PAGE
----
Managing the Multi-Gens

One of the biggest trends today reflects the overall aging of the U.S. workforce:

  • By 2022, 31% of those ages 65 to 74 will still be working, an 11% increase over the last decade.
  • Over the past decade, Fortune 500 CEOs ages 65 to 69 nearly doubled, those ages 70 to 74 increased by 44%, and the average Fortune 500 CEO age has inched up to 58 from 56

Here are some quick tips and thoughts from the Census, Pew Research and demographers Neil Howe and William Strauss.

The "Greatest Generation" (or GI Generation) Born in 1924 or earlier.

Tom Brokaw coined the term the "Greatest Generation" as a tribute to Americans who lived through the Great Depression and then fought in WWII. As of 2016, there were approximately 1.5 million Americans in this age group 2*.  In a workplace setting, the GI generation:

  • Needs to know that you value their experience, so spend adequate time in orientation and training activities (including the use of technology).
  • Values and respects common norms of courteous behavior.

The "Silent Generation" (or traditionalist) Born 1925-1945

Time magazine dubbed the people in this age group the "Silent Generation,", in 1951 because they were more cautious than their parents. Their values were shaped by the Great Depression, World War II, and the postwar boom years.  As of 2016, there were up to 28.4 million Americans in this age group. Individuals in the Silent Generation:

  • Are considered the most loyal workers, the most highly dedicated and the most risk averse.
  • Possess a strong commitment to teamwork and collaboration.
  • Have high regard for developing interpersonal communications skills.

Baby Boomers Born 1946-1964

Baby boomers were named for an uptick in the post-WWII birth rate. As of 2016, there were up to 81.3 million. Their values were shaped primarily by a rise in civil rights activism, Viet Nam, and inflation. Baby Boomers:

  • Are the first generation to actively declare a higher priority for work over personal life.
  • Are competitive and believe workers should pay their dues.
  • 65% plan to work at least part-time in retirement.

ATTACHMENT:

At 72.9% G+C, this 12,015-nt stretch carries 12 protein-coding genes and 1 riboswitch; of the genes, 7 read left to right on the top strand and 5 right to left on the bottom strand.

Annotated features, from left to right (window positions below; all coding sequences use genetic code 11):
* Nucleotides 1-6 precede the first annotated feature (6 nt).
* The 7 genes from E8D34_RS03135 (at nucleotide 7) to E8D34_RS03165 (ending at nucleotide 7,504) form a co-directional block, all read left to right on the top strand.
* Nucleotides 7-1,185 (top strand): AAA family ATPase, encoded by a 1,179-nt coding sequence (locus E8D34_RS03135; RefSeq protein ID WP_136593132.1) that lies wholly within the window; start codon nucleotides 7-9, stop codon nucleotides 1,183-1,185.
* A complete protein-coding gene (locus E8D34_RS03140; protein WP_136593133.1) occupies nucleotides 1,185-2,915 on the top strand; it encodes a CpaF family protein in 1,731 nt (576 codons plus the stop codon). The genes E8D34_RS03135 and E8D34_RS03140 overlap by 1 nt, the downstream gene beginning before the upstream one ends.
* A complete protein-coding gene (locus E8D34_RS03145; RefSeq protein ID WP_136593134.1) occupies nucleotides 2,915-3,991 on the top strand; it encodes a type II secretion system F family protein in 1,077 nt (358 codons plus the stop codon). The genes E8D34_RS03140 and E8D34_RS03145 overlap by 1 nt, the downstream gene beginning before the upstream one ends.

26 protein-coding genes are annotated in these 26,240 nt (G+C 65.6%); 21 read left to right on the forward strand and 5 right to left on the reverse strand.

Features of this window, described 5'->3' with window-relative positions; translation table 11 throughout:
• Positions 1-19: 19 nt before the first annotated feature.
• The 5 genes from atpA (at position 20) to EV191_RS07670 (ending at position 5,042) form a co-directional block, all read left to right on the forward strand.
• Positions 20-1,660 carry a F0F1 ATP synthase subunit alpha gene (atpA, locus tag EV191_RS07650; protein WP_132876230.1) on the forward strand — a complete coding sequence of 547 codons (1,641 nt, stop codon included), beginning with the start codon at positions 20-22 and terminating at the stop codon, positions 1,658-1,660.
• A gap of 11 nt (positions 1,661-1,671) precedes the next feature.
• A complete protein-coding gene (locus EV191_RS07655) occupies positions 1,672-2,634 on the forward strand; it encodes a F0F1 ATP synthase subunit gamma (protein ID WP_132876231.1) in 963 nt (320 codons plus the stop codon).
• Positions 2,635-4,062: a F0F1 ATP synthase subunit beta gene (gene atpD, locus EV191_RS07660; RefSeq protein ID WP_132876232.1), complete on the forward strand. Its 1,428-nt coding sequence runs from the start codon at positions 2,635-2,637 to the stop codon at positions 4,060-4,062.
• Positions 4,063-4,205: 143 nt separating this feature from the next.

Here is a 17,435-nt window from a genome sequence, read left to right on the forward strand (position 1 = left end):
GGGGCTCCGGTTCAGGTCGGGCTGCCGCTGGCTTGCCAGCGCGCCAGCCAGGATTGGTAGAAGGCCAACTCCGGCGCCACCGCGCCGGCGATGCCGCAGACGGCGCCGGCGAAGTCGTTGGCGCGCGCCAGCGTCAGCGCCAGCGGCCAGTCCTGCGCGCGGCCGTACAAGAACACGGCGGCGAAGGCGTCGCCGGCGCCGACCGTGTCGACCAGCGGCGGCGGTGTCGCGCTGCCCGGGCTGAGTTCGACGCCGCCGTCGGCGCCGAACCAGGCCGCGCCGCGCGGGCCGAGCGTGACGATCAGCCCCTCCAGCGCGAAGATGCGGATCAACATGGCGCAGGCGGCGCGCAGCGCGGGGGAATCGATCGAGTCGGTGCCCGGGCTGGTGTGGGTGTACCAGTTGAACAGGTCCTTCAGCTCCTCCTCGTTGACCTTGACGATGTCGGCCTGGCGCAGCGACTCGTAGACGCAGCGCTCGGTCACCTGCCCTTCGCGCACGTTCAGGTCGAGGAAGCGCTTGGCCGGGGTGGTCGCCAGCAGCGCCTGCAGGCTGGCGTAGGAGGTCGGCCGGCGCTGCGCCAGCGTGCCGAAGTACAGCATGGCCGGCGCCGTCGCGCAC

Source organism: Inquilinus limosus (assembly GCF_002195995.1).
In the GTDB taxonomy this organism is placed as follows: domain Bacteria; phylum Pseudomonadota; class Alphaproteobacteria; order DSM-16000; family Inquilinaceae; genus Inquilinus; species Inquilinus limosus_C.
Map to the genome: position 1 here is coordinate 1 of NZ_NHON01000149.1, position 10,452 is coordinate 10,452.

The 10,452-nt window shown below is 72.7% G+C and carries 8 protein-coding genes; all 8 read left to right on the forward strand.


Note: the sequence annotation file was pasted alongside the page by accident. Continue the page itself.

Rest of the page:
• 5% said that they never plan to retire, some because they like working, others because they need the money to replace lost retirement savings. *

Generation X Born 1965-1980

The name became popular after Douglas Coupland published his novel, “Generation X: Tales for an Accelerated Culture,” about young adults during the late 1980s and their lifestyles. Generation Xers will outnumber baby boomers by 2028.

Gen Xers were shaped by events such as the Fall of the Berlin wall and were the first generation to enter the technology space with the advent and accessibility of the personal computer. They:

  • Naturally question authority figures
  • Are responsible for creating the work/life balance concept. Because Gen Xers place a lower priority on work, many from the Baby Boomer generation assume these workers are not as dedicated; however, Gen Xers are willing to develop their skill sets, take on challenges and adapt to job instability in the post-downsizing environment.

Millennials Born 1981-1997

Howe and Strauss introduced the term millennials in 1991, in their book, "Generations". The US Census reported that millennials outnumber Baby Boomers as a generation. This group is:

  • More diverse than previous generations, 44.2% are part of a minority race or ethnic group.
  • The first global-centric generation, having come of age during the rapid growth of the Internet and an increase in global terrorism.
  • Among the most resilient in navigating change with a deep appreciation for diversity and inclusion.
  • The most educated generation of workers today, due to significant gains in technology and an increase in educational programming during the 1990s
  • Represent the most team-centric generation.

The Next Generation
The next generation of children and teens born after 1997, has not been formally named by demographers yet. Many, by default, have titled this Generation Z. As of 2016, the number of people in this age group ranged from 65.2 million to 77.9 million.

Each generation provides a piece of what makes a unique landscape to the workforce. Learning productive ways to work across generations is essential, and the organizations that do this well will have significant strategic advantages over the competition.   Working with an executive coach may support your journey through a diverse workplace and help you in becoming a better leader, team member, or individual contributor.